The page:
Davis Farmers Market continues during pandemic, attendance increases due to return of students to Davis

Davis Farmers Market continues during pandemic, attendance increases due to return of students to Davis

Photo Credits: People shopping at the Davis Farmer's Market on Saturday, Oct. 31. (Justin Han / Aggie)

Safety modifications keep high volume of shoppers healthy 

The Davis Farmers Market has been a staple attraction in the Davis community for over 44 years. When the COVID-19 pandemic began, several modifications were made to ensure that this essential business could continue to provide fresh and healthy produce options for Davis residents. 

Executive Director of Davis Farmers Market, Randii MacNear, provided a statement on the official website for the market.

“Since mid-March, the market has been in a back-to-basics mode,” the statement reads. “At our core, we’re here for local farmers to sell safe, healthy, farm-fresh produce directly to the consumer.” 

Wendy Weitzel, the marketing and public relations director of Davis Farmers Market, described a shopper’s typical experience at the market before the pandemic. Weitzel detailed how the majority of the shopping was underneath the pavilion and vendors were packed closely together since no one was worried about social distancing at the time. Customers could taste or sample items and could often pick and touch the produce before purchase. 

Director of Community and Business Engagement for the city of Davis Diane Parro reflected on the city’s relationship with the Davis Farmers Market.

“The city has had a very, very long-standing positive relationship with the Davis Farmers Market,” Parro said. “We think of the [Davis] Farmers Market as a very positive and healthy activity—as well as organization—in Davis. We feel very lucky that it’s here.”

Weitzel further explained how several new modifications were made to comply with social distancing regulations at the start of the pandemic. Modifications for customers included wearing a mask at all times, social distancing six feet apart from anyone not in the same household and having to shop “eyes first.”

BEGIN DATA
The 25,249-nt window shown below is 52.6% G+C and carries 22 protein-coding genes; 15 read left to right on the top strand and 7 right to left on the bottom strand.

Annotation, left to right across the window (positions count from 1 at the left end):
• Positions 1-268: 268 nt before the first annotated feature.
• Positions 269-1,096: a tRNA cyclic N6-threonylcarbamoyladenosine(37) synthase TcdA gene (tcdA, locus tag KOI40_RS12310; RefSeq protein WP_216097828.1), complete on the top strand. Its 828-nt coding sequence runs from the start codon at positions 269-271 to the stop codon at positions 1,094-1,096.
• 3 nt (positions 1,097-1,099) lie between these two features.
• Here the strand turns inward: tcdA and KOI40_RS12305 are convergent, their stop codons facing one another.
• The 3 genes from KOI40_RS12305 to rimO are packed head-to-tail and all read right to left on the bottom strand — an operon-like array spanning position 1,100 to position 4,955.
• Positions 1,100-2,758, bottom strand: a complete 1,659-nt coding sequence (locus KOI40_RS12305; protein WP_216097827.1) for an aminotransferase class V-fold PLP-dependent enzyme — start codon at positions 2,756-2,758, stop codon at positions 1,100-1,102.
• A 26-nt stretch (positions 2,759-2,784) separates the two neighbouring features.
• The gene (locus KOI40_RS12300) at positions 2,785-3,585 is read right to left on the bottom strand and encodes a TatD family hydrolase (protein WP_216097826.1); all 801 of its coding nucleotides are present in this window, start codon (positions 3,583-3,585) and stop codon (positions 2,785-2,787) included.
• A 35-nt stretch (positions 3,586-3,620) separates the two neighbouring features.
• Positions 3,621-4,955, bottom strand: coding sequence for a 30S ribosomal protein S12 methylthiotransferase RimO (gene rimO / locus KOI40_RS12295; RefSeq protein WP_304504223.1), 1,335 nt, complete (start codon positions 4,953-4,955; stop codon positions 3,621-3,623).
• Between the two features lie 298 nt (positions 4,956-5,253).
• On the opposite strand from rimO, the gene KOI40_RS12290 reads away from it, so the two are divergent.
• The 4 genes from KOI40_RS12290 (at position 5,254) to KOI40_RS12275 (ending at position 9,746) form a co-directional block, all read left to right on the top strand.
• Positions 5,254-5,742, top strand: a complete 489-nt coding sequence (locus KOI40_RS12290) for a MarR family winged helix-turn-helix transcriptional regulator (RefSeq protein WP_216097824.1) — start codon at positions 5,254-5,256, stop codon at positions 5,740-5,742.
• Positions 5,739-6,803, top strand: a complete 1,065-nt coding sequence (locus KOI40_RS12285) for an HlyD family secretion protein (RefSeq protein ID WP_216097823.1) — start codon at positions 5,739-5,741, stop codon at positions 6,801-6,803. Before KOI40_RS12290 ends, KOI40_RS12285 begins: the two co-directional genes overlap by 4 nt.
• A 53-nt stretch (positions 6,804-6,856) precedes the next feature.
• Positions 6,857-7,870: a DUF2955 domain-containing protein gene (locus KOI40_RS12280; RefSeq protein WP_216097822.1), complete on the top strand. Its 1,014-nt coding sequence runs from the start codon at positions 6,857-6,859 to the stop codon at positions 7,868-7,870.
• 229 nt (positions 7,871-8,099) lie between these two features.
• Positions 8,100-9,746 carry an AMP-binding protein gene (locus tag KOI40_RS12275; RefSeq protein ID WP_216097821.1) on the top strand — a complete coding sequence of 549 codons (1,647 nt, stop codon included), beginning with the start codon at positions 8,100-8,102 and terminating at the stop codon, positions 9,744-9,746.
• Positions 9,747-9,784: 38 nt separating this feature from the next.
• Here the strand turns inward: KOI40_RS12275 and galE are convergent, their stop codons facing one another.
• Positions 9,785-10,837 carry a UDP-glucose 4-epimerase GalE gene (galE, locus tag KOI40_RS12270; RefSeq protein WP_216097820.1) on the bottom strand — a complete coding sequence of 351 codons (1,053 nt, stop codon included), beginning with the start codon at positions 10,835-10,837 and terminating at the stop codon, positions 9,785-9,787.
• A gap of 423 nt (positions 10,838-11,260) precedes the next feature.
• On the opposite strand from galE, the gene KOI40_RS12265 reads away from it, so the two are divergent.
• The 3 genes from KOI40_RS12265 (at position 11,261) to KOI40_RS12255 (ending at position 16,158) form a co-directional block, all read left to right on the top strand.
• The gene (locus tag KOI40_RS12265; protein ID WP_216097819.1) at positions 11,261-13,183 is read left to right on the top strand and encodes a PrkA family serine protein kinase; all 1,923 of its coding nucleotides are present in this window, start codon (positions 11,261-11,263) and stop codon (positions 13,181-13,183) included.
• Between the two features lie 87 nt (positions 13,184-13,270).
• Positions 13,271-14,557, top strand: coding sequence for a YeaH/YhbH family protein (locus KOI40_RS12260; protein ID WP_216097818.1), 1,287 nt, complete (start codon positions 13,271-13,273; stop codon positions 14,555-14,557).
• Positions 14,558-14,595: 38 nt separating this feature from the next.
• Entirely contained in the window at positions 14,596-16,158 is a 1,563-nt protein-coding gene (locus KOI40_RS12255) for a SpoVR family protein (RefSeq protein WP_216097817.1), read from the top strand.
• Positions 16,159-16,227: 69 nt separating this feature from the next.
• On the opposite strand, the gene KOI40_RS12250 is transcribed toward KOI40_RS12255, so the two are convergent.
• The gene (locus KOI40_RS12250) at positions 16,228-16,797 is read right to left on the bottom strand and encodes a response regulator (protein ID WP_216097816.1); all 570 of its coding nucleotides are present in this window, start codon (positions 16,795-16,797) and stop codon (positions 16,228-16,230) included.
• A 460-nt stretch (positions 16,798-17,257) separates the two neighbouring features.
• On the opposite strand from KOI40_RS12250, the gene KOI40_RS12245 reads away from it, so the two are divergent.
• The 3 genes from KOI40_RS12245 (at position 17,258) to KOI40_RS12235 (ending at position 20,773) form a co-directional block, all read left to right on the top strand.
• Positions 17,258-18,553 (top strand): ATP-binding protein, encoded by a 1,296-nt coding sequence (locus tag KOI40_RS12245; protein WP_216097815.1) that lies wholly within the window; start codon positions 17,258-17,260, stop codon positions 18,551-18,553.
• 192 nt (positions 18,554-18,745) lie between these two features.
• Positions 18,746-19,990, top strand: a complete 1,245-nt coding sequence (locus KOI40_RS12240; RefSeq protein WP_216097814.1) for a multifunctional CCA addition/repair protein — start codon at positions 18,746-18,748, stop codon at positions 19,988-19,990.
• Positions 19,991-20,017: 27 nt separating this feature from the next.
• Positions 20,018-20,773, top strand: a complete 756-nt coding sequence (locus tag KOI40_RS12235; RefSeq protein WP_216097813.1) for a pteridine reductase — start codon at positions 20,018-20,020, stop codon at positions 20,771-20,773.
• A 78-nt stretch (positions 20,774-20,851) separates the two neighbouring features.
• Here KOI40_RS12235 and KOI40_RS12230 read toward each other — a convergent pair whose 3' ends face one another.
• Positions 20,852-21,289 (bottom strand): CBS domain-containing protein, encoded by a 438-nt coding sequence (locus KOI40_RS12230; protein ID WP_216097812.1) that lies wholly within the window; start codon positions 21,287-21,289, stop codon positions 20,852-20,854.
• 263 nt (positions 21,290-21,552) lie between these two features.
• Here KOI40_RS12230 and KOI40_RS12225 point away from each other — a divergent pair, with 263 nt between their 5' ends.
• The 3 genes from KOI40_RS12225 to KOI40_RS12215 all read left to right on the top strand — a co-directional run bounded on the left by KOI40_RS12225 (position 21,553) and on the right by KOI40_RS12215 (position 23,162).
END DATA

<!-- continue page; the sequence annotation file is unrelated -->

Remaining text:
Additionally, vendors spaced their booths six feet apart, wore masks and gloves and bagged produce chosen by customers, handing it to them directly. Hand-washing stations and an automatic hand sanitizer station were added to the venue as well. 

MacNear’s statement added a positive note to the situation as well.

“This pandemic has brought so many challenges,” the statement reads. “But I’m an optimistic person, and I’m seeing a lot of positive[s] come out of it as well.” 

In terms of positive changes to the market, Weitzel noted that the return of more UC Davis students to town increased the attendance of customers to the market.

“We have seen an uptick in attendance and students coming to the market,” Weitzel said. “[…] We’ve actually seen a really big increase in shopping at the market because it’s such a healthy place to shop.”

Parro commended the students for excellent compliance with wearing masks, but recommended that students visit the market in smaller groups. She also praised the farmers and vendors at the market for their hard work during the pandemic. 

“The farmers and vendors at the market have been phenomenal in the way that they have responded [to the pandemic] and we like to see them supported so we want people to come to the market,” Parro said. “We want them to keep getting the healthy, fresh, wonderful abundance from our farmers.”

Weitzel also commented that students should be complimented on supporting the market and following the safety rules. She additionally reminded shoppers to not stop and chat with people and encouraged them to eat and drink food and beverages on the lawn instead of in the pavilion. 

“[The market] is also known as a social setting, and it really shouldn’t be seen like that right now,” Weitzel said. “We ask that students [and customers in general] don’t congregate in the middle of the pavilion.” 

Parro added one final comment in regards to the future of the Davis Farmers Market.

“The market has—via the state and county guidance—always been considered a safe and appropriate place to get essentials,” Parro said. “We’ll get through this, but it’s always a little trickier now.”

Written By: Jelena Lapuz — city@theaggie.org